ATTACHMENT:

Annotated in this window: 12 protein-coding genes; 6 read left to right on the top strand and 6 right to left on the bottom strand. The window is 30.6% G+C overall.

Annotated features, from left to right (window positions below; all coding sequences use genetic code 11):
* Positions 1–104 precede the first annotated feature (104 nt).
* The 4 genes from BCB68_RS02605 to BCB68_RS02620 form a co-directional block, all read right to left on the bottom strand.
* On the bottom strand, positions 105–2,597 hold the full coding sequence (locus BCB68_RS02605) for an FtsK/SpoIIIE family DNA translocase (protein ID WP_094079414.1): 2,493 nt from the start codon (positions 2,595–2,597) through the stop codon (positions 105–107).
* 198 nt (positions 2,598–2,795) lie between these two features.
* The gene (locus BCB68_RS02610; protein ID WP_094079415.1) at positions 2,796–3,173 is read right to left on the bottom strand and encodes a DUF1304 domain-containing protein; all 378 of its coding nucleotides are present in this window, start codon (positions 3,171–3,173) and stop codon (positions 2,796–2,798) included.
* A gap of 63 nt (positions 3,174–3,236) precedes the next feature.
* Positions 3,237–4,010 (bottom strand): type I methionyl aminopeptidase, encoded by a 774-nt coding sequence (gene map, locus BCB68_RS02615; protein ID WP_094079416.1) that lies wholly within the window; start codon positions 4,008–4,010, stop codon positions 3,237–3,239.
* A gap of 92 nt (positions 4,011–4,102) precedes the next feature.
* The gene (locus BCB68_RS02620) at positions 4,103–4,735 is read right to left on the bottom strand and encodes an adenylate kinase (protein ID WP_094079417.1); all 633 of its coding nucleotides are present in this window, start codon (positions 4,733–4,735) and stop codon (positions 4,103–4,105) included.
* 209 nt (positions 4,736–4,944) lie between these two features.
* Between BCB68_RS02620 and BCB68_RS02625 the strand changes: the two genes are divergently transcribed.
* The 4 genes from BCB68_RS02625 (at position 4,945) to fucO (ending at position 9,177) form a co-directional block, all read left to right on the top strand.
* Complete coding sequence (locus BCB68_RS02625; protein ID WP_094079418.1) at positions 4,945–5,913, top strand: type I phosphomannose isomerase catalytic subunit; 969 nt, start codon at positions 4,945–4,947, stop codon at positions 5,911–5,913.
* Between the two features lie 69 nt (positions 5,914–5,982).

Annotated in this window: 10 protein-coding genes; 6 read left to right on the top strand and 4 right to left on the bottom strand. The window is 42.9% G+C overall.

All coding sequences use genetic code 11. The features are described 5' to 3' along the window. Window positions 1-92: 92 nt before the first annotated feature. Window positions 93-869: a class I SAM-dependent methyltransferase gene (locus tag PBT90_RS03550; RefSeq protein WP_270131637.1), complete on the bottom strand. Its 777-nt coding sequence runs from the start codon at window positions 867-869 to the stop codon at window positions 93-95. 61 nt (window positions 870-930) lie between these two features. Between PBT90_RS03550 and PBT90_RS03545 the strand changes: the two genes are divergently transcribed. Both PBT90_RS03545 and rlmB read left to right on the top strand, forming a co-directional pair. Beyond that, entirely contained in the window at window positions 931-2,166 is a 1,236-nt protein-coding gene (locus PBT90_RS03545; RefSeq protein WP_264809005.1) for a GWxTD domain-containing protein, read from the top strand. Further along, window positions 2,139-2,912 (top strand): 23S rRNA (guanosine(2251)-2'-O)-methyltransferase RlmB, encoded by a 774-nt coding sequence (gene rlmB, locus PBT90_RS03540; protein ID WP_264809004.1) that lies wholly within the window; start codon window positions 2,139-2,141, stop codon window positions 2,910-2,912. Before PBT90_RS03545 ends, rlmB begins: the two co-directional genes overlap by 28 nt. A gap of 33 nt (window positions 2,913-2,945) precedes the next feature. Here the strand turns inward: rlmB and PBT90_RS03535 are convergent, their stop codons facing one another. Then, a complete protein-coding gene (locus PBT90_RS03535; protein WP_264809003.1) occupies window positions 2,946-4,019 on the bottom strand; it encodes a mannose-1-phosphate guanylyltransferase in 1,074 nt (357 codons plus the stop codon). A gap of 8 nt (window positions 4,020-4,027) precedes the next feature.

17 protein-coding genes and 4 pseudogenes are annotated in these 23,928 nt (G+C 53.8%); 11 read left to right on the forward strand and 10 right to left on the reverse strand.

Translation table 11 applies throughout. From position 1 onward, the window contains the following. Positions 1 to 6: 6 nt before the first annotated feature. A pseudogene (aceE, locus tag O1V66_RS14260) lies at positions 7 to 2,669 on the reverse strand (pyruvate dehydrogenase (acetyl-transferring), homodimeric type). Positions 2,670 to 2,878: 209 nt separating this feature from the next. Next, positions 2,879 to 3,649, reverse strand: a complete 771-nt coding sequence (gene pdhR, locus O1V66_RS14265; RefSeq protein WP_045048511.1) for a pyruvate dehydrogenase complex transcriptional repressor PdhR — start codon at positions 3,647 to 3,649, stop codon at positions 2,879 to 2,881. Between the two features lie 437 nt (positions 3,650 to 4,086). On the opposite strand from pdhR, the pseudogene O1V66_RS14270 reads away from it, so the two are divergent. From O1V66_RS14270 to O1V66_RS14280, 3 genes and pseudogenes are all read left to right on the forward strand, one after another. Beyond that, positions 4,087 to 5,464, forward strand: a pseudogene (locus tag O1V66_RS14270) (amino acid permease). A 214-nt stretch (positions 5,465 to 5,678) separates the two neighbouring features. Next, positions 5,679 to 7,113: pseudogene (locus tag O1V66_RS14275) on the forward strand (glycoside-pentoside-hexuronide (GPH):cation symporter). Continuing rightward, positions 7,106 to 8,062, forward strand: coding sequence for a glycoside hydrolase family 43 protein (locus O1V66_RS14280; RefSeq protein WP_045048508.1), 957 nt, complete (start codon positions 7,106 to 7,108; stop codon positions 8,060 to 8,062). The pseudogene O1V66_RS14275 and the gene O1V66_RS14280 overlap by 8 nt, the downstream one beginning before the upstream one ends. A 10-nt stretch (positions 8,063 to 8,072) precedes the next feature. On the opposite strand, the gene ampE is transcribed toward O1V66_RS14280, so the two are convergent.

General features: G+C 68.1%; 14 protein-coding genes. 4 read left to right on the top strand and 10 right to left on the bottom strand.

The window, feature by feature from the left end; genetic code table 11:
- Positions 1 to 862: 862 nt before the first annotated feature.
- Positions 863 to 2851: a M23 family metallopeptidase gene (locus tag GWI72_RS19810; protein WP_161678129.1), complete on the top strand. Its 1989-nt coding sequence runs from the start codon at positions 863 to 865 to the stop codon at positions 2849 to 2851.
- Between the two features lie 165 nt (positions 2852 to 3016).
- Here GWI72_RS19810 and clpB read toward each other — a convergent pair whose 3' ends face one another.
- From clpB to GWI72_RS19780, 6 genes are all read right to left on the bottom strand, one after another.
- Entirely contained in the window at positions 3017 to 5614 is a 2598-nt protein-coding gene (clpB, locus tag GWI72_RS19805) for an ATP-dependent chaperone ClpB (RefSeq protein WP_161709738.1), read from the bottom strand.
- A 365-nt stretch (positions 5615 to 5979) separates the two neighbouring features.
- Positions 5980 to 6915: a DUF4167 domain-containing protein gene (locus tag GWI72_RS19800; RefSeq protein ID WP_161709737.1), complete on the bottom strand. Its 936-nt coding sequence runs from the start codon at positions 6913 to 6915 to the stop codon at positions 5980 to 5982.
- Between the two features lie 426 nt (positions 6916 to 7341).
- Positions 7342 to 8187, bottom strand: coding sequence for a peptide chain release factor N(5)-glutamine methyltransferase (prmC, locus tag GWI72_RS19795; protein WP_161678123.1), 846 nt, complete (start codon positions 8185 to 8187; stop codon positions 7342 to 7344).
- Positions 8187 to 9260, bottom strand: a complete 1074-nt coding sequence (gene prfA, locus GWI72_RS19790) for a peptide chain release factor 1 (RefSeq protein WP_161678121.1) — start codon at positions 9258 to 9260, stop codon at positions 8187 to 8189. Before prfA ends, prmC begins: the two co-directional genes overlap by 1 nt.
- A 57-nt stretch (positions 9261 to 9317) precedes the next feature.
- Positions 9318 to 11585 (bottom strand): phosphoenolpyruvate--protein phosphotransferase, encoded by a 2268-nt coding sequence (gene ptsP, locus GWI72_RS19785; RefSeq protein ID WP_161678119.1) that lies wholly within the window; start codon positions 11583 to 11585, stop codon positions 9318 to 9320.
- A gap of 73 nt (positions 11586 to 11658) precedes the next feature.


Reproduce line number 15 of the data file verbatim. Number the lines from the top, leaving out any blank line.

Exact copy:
* Complete coding sequence (locus BCB68_RS02625; protein ID WP_094079418.1) at positions 4,945–5,913, top strand: type I phosphomannose isomerase catalytic subunit; 969 nt, start codon at positions 4,945–4,947, stop codon at positions 5,911–5,913.